In fact, those she has in mind are greater in number than those experts who, after leaving the country, were not able to function without their mother tongue and become creative and survive. What she refers to are those who are stripped of their identity an therefore their dignity, those who have to step down just in order to make living, namely a vast majority of Iranian in exile.

Mina Siegel continues:

Our pressure on the UN to condemn the Islamic Republic for all the crimes against humanity is quite symbolic. This is crime against humanity that is happening all over the world and not only in Iran. Our country is just a small spot in the world; we won’t live in peace if the world is not in peace, and the world is not going to be a better place if each of its small members won’t live in humane condition. We do not get any better if we keep silent. We are the only ones who can possibly solve our problems.

These cards are addressed to the Secretary General of the United Nations. Mina Siegel talks about the quantity of these cards and the way she expect to become global:

Under these circumstances I unfortunately had to publish these cards with my private funds. Due to my limitations, I have published only ten thousand and another ten thousand are in the process of being printed. Hopefully we can increase their volume as we go along.

I have no intention of limiting these to Iran or Iranians. I hope this will become a global movement. In the United States I have counted on university students, young people and all those who are concerned about the future of the world we live in.

The stamps or the post cards that are published so far in Europe and elsewhere about the green movement have been very straightforward and the viewer will notice the message at the first glance. This is exactly what distinguishes these cards from others. In this regard, Alireza Darvish believes:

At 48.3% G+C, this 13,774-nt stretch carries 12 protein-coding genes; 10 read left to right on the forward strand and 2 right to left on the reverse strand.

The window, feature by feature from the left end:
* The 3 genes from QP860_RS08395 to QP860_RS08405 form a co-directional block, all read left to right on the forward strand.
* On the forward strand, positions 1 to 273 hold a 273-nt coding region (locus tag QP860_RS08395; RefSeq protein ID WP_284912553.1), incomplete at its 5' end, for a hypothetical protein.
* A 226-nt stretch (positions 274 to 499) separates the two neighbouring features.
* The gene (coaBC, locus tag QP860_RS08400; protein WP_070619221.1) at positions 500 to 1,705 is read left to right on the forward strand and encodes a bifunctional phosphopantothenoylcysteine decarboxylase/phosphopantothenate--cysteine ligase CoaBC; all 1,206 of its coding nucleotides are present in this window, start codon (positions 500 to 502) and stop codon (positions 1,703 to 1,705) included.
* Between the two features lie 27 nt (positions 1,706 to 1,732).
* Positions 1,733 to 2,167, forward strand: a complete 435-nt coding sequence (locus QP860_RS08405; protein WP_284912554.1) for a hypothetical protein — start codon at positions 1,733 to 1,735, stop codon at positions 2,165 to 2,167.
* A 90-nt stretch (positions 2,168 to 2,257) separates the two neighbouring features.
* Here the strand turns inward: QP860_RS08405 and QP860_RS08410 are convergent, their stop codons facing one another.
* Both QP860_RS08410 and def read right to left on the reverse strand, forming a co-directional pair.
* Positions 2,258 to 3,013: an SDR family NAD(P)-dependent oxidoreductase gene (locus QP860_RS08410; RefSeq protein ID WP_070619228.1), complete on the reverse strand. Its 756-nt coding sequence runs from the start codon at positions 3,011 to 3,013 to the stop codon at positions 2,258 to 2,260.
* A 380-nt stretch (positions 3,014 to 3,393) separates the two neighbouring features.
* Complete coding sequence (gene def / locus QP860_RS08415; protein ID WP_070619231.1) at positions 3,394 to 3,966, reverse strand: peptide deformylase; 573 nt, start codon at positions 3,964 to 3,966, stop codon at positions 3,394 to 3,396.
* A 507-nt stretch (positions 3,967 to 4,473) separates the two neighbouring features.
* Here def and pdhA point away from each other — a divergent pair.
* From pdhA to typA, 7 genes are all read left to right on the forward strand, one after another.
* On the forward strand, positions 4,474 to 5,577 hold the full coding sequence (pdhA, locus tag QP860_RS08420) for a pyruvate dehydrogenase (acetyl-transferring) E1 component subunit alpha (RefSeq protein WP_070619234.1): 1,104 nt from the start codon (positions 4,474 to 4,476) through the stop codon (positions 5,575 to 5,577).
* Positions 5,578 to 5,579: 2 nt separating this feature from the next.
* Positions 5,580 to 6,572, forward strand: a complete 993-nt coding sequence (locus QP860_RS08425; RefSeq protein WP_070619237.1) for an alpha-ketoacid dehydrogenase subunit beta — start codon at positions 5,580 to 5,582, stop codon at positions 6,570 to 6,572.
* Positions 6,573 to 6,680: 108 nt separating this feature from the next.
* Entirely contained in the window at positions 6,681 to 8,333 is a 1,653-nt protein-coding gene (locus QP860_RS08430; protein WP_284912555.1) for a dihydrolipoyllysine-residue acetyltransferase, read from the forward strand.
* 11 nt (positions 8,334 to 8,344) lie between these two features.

We should not expect to impress our audience with simple polemics alone. A work of art can sometimes be more impressive by its implications.

I have used the colors very consciously. I have filled the gray colors that surrounded the atmosphere with sharp and vivid colors, and by so doing I have expressed my own hope in that particular moment.

I think the events unfolding in Iran involve everyone in the world. Though the people in Iran have experienced them in their flesh and bones, we all, wherever we are in the world, have experienced its pain, their pain, as well. We all carry it in our minds and hearts wherever we are.

I asked Mina Siegel what would be achieved if 30,000 or even 50,000 of these cards would be sent to the UN? To that she responds:

Our main goal is to take the Islamic Republic to an International Court and put it in trial. This is a petition for the Secretary General to deliver the Iranian case to the Security Council in order for it to deliver it to the International Court of Hague. This is in accordance with existing protocols; the Iranian case cannot be filed directly with Hague.

Truly, the green movement, with its bold and sound actions of the last few months, gave me the encouragement to embark on this project, to raise our voices in support of this legal suit.

How could one obtain these cards? Mina Siegel explained,

We can send these cards to Europe with no difficulty, and those in Iran could ask their friends in Europe, Canada or US to fill some up on their behalf and mail them to the UN.